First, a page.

Walking through the dark

This year has felt, at times, like I was walking through a pitch black room with my hands out in front of me, groping for some type of solid object in front of me that felt vaguely familiar, as if just by touching something familiar I would know that, while I couldn’t see, I was still going to be OK. You think, prior to having a child, that as a sane, functioning, independent, thoughtful, caring adult who previously survived all 28 years of her life, that upon giving birth to a child {whom you developed in your body for 9-10 very long months} you’ll know what to do with it. You think that because you worked with children/teenagers for years that you have a handle on discipline and the “type” of parent that you want to be. You think that possessing an above average IQ, and combining said IQ with your husbands {who, let’s be honest, is probably higher than yours} will offer you at least a solid head start on knowing how to handle situations as they come. It’s not that you’re being proud, it’s that experience has taught you that while you might not know a whole lot about a situation going into it…given time and resources you can probably figure it out. You think that having a child is going to be a just like every other adventure you’ve ever been on, only much more sentimental.

And then you find out that you don’t have a clue.

It starts with your first trip to Babies R Us, the one where your head starts spinning, when you realize that you have no idea what a breast pump is. And by the way, why would you even need a breast pump if you’re nursing? You leave the store dizzy, and in desperate need of something stronger than Diet Coke…except, you’re pregnant and so you can’t have it. And then you realize that this is your life now…a tug of war between your needs and the needs of someone you have yet to meet, who’s smile will ignite a love in you so fierce you can hardly breathe. Your second clue that you don’t have a clue comes when the nursery starts accumulating “necessities”. At first its just crazy that there’s newborn clothes in a closet in your house. But, then you look around the room and you see humidifiers, snot suckers, wipe warmers, crib soothers, three different types of thermometers, and the list goes on. What in the world? Do you really mean that I’m going to have to stick a thermometer up somebody’s butt???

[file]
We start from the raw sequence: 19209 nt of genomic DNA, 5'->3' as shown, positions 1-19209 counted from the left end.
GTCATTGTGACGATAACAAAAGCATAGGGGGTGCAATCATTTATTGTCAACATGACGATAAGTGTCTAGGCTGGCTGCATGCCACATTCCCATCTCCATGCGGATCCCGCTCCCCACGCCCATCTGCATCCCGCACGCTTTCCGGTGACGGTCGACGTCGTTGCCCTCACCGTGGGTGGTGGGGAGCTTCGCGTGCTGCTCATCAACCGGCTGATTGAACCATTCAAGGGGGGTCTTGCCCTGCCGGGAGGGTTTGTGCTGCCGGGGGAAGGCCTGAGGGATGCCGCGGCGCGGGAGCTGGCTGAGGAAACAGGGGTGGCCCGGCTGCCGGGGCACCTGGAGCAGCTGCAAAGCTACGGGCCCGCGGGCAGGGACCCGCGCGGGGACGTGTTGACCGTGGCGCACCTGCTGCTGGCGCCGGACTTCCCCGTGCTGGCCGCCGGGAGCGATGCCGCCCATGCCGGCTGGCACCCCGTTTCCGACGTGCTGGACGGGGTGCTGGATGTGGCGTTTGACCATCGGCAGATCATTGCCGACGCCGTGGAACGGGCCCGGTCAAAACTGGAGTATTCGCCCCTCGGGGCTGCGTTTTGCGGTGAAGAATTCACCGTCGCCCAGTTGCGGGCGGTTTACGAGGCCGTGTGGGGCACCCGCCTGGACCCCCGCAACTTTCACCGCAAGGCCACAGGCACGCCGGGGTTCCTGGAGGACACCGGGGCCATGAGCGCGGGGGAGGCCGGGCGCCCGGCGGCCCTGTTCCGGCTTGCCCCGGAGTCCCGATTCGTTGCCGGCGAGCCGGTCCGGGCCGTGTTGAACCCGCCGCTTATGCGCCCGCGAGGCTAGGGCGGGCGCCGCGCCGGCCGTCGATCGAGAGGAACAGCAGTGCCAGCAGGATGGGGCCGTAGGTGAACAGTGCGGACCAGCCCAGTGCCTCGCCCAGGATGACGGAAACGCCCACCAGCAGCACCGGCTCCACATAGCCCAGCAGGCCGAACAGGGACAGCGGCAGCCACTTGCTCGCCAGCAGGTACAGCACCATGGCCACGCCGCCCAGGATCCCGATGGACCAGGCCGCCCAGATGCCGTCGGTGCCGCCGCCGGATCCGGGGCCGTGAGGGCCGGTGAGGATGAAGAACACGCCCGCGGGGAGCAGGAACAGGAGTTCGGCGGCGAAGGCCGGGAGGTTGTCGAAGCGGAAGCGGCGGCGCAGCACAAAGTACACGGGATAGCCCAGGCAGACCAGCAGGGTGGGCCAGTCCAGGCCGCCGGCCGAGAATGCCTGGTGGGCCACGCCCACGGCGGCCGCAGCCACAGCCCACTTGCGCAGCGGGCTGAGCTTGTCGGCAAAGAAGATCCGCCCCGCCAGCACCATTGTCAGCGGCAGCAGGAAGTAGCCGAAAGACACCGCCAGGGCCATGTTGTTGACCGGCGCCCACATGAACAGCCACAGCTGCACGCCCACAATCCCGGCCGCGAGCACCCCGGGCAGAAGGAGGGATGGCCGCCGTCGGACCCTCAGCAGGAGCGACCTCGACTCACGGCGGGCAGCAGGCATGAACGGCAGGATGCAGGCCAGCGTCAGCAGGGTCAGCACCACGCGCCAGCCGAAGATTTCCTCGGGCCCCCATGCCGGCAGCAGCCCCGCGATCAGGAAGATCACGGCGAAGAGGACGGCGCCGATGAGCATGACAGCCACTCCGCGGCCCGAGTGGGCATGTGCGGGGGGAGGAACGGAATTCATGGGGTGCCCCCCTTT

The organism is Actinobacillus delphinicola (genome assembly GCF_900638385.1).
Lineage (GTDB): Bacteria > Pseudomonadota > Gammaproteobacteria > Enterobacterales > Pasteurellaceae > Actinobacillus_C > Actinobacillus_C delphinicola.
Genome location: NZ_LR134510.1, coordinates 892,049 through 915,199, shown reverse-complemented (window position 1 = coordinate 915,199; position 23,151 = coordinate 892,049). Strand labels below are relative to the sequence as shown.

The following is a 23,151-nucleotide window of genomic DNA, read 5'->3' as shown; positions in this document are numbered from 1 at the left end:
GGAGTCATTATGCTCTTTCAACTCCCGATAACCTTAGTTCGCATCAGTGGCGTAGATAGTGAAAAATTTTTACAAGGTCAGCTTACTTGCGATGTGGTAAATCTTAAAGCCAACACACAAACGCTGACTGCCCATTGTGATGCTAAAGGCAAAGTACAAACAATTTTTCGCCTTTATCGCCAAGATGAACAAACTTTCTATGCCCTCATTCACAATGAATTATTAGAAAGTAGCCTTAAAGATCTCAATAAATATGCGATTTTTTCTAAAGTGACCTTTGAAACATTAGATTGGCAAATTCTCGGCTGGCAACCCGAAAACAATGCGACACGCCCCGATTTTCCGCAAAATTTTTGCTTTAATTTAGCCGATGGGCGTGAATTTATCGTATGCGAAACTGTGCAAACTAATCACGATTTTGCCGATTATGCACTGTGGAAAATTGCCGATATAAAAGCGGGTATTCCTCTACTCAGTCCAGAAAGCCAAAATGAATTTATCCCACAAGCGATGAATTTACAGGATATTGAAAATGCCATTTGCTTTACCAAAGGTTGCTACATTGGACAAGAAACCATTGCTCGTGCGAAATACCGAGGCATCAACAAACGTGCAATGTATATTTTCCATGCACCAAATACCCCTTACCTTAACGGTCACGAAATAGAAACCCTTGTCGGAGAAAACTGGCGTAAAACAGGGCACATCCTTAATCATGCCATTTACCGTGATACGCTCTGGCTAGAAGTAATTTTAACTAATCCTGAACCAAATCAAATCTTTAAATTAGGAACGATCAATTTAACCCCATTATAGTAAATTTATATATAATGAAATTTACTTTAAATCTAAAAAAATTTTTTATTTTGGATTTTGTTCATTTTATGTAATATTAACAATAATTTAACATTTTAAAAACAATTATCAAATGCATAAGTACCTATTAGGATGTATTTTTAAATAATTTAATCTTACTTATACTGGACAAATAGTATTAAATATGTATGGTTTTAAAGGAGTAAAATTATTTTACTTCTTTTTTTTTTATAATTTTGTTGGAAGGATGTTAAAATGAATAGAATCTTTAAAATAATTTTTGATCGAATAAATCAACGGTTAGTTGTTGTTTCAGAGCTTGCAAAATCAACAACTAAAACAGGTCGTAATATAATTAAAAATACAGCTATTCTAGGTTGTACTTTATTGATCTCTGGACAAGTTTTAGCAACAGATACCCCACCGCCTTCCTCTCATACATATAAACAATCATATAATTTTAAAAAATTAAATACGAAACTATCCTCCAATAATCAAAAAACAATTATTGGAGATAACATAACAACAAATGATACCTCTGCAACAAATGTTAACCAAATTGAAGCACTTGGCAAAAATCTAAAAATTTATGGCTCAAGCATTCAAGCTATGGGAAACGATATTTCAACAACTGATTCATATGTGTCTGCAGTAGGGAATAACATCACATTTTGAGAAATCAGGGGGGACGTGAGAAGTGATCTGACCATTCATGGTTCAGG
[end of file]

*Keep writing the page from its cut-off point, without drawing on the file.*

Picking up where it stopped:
The baby makes its grand entrance into the world, and if you weren’t already convinced, you are now certain that the hospital staff probably shouldn’t let you go home with this fragile human because you’re pretty sure you have no idea how to keep it alive. You’re not even sure you have enough brain power to count how many diapers you go through in a day, much less the number of times its nursing…which is, a lot.